Whether it’s a height advantage, the fact they can apply wicked pace and/or spin, or that they have the arm power to just smack the crap out of it, opponents with big serves can be very intimidating to play. And because of this, a lot of players give up early, thinking that there’s no chance to ever break them.
But the more you play, the easier it gets to pick apart your opponent’s serve, despite their advantage of height and/or power.
Take Any Roddick, for example. For years, no one could handle his massive serve. But after a while, his opponents started to figure out how to return it, and Roddick started seeing a lot of service breaks, and a lot of losses.
If you come across an opponent with a massive serve, don’t sweat it – neutralize it! And here are some great tips to help you do just that:
Win your service game
Of course, you don’t want to lose your serve at all, but you definitely don’t want to lose your serve to someone who could potentially win all of theirs. If this happens, it will give your opponent more courage to take bigger risks on your returns, knowing that the chance of being broken themselves is quite small. DON’T give them this opportunity.
Don’t back up
Moving back opens up the court, increasing the distance that you have to cover in order to return the ball, and giving your opponent a better chance of nailing an ace.
Take the ball on the rise
Stand just inside the baseline line, shorten your back swing and take the ball on the rise. This way you’ll be closer, and better able to cut off angles. You’ll also be able to better use the server’s own pace to return the ball, giving your opponent very little time to react to your return.
Receive it where YOU want it
If your opponent prefers serving down the T on the deuce side, take a step to your left and force his/her to go to your forehand. Recreational players will usually (and unwillingly) oblige, so make sure you’ve got your Continental grip ready. I’m not suggesting you do this on every point, just every now and again. This is very frustrating for the opponent as it takes away her control and allows you to dictate where she serves.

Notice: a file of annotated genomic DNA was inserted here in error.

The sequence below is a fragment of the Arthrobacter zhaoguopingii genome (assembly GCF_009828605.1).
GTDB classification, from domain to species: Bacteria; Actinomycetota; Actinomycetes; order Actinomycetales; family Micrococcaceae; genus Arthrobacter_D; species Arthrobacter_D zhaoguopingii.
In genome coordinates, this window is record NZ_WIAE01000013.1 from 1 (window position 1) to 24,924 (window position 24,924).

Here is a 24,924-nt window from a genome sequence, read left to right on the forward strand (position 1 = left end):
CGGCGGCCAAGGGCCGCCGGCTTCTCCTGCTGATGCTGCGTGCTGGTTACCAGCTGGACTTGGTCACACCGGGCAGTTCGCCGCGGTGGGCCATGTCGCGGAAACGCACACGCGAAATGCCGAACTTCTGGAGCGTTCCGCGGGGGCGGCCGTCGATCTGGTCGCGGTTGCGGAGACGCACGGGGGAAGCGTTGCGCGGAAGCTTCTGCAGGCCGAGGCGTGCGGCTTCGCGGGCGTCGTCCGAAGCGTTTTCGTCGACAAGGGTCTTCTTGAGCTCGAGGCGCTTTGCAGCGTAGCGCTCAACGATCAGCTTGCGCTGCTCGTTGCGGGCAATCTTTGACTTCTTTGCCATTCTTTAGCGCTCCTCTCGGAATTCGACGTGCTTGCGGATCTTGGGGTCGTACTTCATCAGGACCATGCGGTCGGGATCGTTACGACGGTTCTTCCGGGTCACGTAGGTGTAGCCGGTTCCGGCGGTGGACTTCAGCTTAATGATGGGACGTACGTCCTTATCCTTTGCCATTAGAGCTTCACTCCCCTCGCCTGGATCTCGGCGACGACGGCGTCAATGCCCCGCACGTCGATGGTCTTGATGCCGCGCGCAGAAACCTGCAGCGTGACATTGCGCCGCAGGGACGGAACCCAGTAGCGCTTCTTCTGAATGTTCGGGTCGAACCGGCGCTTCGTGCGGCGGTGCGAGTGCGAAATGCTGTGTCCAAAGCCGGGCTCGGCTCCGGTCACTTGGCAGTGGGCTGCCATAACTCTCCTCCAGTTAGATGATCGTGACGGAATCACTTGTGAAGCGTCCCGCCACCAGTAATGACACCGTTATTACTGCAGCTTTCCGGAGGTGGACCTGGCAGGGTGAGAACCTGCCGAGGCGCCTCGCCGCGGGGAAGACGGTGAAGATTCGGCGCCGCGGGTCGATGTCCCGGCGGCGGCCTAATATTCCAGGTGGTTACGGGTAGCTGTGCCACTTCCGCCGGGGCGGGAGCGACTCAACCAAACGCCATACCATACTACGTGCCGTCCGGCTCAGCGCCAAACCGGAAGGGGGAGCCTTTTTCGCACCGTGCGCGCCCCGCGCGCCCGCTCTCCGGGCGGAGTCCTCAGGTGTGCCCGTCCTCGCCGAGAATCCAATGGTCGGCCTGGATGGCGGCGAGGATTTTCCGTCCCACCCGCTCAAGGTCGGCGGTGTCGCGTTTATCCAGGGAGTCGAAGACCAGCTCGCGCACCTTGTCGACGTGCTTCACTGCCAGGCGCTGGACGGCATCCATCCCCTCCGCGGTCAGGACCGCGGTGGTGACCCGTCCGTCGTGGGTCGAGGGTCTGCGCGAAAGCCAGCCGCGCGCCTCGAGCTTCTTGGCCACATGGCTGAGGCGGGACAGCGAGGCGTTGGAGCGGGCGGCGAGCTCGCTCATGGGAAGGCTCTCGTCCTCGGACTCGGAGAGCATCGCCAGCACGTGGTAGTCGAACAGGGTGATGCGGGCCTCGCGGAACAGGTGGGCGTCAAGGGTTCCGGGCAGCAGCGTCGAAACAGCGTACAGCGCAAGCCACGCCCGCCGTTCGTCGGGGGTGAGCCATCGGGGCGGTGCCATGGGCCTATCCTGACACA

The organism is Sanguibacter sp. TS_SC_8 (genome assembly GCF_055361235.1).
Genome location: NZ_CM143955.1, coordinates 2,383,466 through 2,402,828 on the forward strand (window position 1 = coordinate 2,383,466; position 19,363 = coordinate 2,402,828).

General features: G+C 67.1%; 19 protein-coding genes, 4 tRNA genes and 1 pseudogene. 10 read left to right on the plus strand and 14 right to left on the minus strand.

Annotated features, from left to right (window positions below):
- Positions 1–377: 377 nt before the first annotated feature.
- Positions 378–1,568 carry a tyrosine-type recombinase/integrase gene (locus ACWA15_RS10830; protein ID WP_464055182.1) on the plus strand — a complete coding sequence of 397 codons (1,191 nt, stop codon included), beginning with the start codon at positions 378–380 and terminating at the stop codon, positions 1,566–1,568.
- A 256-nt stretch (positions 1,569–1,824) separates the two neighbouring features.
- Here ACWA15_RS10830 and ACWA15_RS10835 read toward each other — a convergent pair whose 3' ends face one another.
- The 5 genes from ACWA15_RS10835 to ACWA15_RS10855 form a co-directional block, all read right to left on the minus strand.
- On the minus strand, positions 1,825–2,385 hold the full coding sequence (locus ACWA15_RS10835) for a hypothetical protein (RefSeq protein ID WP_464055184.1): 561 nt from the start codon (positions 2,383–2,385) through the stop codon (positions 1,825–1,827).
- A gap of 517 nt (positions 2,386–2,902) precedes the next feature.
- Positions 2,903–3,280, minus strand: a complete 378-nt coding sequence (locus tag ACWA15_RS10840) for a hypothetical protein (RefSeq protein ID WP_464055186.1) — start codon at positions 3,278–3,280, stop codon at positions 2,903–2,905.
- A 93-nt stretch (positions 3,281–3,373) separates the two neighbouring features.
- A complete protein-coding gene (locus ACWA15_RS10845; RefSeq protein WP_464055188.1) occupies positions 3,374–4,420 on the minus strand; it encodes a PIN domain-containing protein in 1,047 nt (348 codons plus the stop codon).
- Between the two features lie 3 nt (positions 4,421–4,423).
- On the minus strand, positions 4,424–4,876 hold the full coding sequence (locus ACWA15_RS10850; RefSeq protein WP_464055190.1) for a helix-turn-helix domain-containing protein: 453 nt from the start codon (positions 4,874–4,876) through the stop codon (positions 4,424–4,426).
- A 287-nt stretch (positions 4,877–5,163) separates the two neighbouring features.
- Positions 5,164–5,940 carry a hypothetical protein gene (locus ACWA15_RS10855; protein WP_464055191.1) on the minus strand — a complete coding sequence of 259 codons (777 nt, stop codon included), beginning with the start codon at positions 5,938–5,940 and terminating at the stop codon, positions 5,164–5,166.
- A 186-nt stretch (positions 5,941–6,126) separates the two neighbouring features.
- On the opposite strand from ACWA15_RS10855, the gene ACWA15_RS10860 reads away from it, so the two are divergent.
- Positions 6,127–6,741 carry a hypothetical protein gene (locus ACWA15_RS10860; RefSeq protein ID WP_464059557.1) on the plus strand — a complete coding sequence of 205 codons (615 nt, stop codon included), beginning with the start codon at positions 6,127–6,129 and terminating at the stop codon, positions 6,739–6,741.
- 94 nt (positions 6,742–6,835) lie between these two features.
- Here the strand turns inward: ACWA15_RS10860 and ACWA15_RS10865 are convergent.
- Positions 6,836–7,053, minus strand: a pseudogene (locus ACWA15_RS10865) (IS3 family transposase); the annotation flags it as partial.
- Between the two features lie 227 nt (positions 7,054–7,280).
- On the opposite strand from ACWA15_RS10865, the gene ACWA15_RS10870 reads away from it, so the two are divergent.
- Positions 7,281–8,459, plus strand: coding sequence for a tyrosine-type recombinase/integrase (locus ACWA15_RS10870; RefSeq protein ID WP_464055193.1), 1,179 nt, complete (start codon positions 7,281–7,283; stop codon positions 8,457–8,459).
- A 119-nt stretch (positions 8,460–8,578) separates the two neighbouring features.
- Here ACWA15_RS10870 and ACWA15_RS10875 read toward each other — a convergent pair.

Wrong-foot your opponent
Though this can also work in doubles, it’s an excellent singles strategy, and one that the pros use all the time. Once you get the point started, open the court by hitting out wide and forcing your opponent off the court. Then when he/she is hustling to get back into position, smack the ball in the direction he/she was coming from. It’s difficult to quickly do a 1-80 (even for the pros), so if they do to get their racket on the ball, the return will more than likely result in either an error, or an easy put away. And if they get lucky and return it well, just keep the rally going until you can get him/her out wide again. NOTE: This is not the best shot choice for slow movers, as they’ll won’t have moved very far and might be able to return the ball.
Keep them on the move
This really applies to singles players. Once you return the serve, wear them down by running them from corner to corner. When running, players tend to hit the ball more up the middle (the lowest point of the net) and with less pace, which should make it easier for you to keep it going. The longer they’re in the point, the more tired and frustrated they’ll get, and the greater the chance that they’ll make the error. It’ll also create more opportunities to wrong-foot them.
Note any quirky behaviors
Study your server and make mental notes of things he/she does differently before a big serve. Maybe he/she prefers to stand in a certain spot to serve their bullet to your backhand. Or maybe he/she will change grips before delivering their wicked kick serve. When you notice these things, you’ll be able to start anticipating what type of serve it will be, and where it will go.
Take away the net
For me, there is nothing more intimidating than an opponent who serves and volleys. OK… SO this type of server doesn’t necessarily have a big serve, but to me, intimidation is BIG. Use your lobs, chip-and-charge or rush in on short shots, and YOU take the net and force them to try and pass you. This may not work consistently, but it will at least make your opponent panic for a moment or two, and hopefully make an error.
Remember these tips the next time your opponent is an Andy Roddick wannabe, or someone who is big on intimidation, and you’ll cut them down to size!